Big Smith & Family, |
From Hay to Zzzzzz: Hillbilly Songs for Kids
(May Apple, 2004)
From Hay to Zzzzzz is the fifth CD by the Big Smith band. On this round, they've added more family. Lots of family. Young family and old family, by digging up old songs and adding young voices. Two discs make up the package: "Play Time" and "Sleepy Time."
The "ABCs," songs about food, "Hay is for Horses" with tummy slapping and horse neighing, and others with children's voices makes this bang-on entertainment for younger children. Even so, older ones will get a kick out of "Leap as You Run," which is a great outdoor ditty, and "Cheese Enchiladas," which is funny and loud and hypnotizing.
Lots of well known bits like "Itsy Bitsy Spider, "Row, Row, Row Your Boat," "Frere Jacques," "Are You Sleeping?" and "Twinkle, Twinkle Little Star." Favourites like "Old MacDonald" and "She'll Be Coming Round the Mountain" belt out the fun on the first disc. Some are short and quick, some are longer ballads like the "Paw Paw Patch," which adds some original jazzy rhythms and the tempo just keeps going.
The second disc slows it down with "Little Cowboy Lullaby," "I See the Moon," "Sandman's a-Comin'" and 10 more old, new and remembered songs to bring long summer evenings to a close. "When I'm One" celebrates milestones as we grow from age 1 to 6 with beautiful violin accompaniment by Molly Healey.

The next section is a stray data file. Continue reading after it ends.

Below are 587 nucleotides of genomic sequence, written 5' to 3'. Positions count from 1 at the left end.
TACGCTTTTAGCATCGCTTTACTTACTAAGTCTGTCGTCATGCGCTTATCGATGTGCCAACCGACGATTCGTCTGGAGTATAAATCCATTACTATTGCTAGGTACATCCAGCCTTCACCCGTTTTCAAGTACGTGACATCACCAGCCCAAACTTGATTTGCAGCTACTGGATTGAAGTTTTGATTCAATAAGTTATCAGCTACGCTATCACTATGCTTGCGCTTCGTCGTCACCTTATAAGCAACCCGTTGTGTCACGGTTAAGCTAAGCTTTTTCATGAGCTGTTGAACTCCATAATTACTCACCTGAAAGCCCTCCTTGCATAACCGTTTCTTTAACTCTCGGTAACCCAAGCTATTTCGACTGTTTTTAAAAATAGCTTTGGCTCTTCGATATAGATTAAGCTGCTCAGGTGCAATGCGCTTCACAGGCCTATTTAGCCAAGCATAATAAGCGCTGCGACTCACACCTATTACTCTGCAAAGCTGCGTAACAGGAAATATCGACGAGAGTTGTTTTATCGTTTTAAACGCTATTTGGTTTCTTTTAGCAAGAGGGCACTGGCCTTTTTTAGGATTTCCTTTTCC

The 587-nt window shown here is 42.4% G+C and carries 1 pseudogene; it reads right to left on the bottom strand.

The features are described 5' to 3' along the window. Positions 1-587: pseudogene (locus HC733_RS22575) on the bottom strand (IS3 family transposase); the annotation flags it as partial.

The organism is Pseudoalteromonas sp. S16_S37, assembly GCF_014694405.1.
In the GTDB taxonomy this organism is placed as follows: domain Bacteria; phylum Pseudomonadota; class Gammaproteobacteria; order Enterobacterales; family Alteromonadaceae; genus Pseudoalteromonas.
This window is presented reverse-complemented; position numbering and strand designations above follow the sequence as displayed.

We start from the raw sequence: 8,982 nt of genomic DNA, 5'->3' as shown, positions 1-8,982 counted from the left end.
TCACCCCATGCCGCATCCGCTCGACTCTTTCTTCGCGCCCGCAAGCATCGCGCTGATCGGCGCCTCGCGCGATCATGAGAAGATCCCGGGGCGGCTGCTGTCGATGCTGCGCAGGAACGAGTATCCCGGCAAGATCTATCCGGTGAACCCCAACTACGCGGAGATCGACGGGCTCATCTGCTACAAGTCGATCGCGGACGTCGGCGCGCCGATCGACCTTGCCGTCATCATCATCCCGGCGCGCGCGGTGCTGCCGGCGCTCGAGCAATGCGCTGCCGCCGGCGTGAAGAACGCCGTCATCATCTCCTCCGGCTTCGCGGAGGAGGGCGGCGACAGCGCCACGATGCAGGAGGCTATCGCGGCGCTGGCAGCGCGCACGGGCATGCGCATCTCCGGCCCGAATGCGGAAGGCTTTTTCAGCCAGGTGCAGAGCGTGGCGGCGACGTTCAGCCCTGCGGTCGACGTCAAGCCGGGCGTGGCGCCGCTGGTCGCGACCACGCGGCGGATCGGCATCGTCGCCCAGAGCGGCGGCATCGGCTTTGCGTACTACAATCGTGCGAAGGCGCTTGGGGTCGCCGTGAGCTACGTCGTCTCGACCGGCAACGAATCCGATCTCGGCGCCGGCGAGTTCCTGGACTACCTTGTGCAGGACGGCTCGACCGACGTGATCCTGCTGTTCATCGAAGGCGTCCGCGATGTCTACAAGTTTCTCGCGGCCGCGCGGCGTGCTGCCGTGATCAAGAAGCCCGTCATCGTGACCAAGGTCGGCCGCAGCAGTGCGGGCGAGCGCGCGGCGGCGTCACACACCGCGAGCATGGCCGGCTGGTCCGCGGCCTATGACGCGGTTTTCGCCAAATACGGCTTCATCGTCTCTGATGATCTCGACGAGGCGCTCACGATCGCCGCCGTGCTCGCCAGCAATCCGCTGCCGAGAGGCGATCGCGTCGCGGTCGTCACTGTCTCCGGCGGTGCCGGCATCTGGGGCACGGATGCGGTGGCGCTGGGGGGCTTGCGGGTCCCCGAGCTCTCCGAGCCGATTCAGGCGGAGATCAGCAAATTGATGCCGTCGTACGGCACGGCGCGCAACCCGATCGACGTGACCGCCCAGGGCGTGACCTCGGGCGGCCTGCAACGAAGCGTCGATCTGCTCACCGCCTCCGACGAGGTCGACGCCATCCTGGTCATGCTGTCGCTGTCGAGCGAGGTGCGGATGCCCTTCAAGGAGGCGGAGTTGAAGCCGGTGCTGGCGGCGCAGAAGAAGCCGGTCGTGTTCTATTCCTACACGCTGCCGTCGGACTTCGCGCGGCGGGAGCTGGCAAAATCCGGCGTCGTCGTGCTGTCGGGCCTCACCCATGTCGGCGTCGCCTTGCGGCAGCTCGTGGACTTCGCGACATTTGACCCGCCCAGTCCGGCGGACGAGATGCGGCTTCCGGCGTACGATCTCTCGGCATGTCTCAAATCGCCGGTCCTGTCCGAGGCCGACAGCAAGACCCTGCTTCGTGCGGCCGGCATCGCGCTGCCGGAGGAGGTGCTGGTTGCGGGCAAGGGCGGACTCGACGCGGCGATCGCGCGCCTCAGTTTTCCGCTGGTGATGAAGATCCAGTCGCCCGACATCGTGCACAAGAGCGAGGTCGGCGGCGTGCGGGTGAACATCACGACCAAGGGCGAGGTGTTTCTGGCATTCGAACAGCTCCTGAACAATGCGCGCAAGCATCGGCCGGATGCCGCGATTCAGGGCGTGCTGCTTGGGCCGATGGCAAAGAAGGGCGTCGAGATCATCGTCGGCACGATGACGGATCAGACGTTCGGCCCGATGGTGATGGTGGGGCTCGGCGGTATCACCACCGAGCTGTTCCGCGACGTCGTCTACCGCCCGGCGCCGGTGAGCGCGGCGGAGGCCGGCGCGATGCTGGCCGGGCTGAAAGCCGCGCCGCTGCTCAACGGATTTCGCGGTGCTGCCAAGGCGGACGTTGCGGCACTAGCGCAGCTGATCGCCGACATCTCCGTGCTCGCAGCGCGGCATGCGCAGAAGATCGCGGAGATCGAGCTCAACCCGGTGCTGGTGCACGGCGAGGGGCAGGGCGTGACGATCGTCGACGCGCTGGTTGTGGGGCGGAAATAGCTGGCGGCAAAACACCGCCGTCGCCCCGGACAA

The music throughout is remarkably good and 42 tracks is a generous supply of music. Big Smith musicians have been together professionally for 10 years and have opened for Emmylou Harris, Doc Watson, the Avett Brothers and the Del McCoury band. From what I've read about them, they first made a name as a raucous acoustic hillbilly band, one with the Ozark brand, and have gained the appreciation of a wider audience in the USA and have ventured to Europe.
So, the children's CD was a change of pace, but one it sounds like they put serious effort, respect and love into. The CD liner reads like a family reunion, with Grandpa Hosea telling a story, neighbours singing a song as remembered, cousins joining the band with banjo and voices, children singing freely. And the liner notes include you in their fun by taking you into the Ozark family with the grand music tradition this band comes from.
Coming out of Springfield, Missouri, the band is made up of brothers Mark and Jody Bilyeu, Bill and Rik Thomas, and cousin Jay Williamson.
If I couldn't get to a Cape Breton family ceilidh, I think I'd want to pick an Ozark Mountain family gathering to attend. I'm imagining that many of those in the past led to the design of this intriguing and timeless CD.
23 February 2008
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